Witch doctor? No, that's not a healer, a spiritual healer or, uh, yeah. Um, you know, this is the Malaysia version. Uh, they will use the it's kind of olds traditions, which have got some Quran Islamic verses thrown in as well, as well as you've got people who, and you have some traditional, some country cultural beliefs, which are passed down, like, I described to me things like, so we've got, so these things complicated, these things complicate get the parents, helping the parents find the help they need as well. And there is a growing anti-vaccine movement. I'm sorry. I'm sorry to report in Malaysia as well, which has caused, uh, some, uh, we just call some deaths because people are not getting vaccinated.
Kelly Bron Johnson (10:43):
Wow. I didn't know that. Especially because for me as a traveler, I need to have those vaccines usually to travel. So it's it's yeah. That's wild. Okay. So in, in 2019, you participated in the life after death, autism forum, which was the first autistic led autism event in Singapore, the form was created support to support autistics, to continue to thrive long after their caregivers had passed on. What suggestions do you have for autistics and preparing for that time in their lives?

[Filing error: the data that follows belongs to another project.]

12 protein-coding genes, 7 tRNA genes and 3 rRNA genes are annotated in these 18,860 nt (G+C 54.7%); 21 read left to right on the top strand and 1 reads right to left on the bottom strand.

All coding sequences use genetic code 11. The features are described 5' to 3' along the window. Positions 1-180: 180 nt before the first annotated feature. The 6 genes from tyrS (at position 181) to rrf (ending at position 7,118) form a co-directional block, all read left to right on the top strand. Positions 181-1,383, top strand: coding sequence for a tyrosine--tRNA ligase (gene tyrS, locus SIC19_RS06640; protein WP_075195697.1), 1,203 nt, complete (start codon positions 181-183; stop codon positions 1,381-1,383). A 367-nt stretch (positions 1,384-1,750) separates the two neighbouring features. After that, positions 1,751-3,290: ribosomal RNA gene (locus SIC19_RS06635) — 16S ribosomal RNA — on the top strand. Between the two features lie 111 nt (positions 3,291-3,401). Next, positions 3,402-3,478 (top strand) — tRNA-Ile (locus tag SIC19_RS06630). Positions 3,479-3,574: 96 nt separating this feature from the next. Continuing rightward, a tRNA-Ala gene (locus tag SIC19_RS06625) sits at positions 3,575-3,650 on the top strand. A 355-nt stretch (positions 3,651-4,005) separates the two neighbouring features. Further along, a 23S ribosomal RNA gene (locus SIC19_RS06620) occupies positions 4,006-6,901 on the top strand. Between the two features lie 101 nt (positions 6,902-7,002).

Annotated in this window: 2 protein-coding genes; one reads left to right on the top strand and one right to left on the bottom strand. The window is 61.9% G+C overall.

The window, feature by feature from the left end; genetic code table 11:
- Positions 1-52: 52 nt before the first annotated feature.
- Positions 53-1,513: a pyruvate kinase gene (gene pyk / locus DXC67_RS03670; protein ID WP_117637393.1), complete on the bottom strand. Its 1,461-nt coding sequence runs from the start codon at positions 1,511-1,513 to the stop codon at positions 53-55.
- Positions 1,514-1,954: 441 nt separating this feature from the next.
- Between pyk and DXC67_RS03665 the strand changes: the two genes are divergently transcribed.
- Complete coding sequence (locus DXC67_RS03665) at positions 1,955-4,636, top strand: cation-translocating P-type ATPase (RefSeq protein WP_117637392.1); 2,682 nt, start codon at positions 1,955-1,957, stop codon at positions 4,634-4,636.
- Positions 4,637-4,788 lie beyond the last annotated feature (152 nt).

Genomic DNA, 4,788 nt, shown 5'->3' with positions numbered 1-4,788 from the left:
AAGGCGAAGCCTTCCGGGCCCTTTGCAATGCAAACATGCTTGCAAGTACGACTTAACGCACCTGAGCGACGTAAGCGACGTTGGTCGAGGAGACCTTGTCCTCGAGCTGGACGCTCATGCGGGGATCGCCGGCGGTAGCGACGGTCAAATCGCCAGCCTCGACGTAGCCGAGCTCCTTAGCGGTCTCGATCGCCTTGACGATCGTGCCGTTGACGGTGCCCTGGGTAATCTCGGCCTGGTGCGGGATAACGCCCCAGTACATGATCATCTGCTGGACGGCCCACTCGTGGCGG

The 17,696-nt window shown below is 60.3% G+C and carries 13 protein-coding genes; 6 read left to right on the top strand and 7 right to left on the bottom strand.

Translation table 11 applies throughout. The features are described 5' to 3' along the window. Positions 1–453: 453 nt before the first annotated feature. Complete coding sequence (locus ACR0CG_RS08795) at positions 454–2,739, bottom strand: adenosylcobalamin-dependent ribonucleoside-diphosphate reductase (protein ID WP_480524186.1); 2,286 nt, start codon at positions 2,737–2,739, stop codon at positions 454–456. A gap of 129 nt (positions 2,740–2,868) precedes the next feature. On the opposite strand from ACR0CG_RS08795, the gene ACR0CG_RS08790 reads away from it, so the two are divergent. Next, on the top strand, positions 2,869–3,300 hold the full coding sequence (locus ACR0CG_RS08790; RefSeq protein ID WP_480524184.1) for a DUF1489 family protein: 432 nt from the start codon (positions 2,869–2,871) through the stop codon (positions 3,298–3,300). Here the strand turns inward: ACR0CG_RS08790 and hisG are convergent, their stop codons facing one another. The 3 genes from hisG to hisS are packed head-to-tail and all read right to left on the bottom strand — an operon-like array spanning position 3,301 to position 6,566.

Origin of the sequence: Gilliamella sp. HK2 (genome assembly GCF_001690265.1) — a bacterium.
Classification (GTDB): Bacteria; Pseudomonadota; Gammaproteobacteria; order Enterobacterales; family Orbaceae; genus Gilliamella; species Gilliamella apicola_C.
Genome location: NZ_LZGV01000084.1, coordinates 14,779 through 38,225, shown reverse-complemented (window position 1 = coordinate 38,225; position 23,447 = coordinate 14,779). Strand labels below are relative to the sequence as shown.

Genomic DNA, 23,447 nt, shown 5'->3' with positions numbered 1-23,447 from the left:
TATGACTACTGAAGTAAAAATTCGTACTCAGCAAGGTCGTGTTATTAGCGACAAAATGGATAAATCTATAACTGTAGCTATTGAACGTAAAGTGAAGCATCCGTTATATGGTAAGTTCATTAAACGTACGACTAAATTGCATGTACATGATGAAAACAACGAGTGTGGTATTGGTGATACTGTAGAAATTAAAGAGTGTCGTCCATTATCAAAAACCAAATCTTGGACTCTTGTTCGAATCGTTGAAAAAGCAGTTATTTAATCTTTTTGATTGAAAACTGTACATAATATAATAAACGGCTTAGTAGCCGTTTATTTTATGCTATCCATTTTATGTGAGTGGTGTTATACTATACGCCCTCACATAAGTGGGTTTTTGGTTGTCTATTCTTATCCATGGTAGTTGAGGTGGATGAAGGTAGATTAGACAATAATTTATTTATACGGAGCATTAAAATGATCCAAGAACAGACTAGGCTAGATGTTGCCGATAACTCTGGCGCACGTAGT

Daniel Leong (11:14):
I'd recommend your find support systems to help you. It can be peers, it can be a peer group. It can be mentors for, for example, you need to find people who you can trust to support you because we have different strengths, as well as our weaknesses. There are some areas which we needed some areas, which are strong in, in some areas, which we need to accept, that we might need some support to find those supports, to help you to, uh, to, to help you to, to live independent as independently as possible.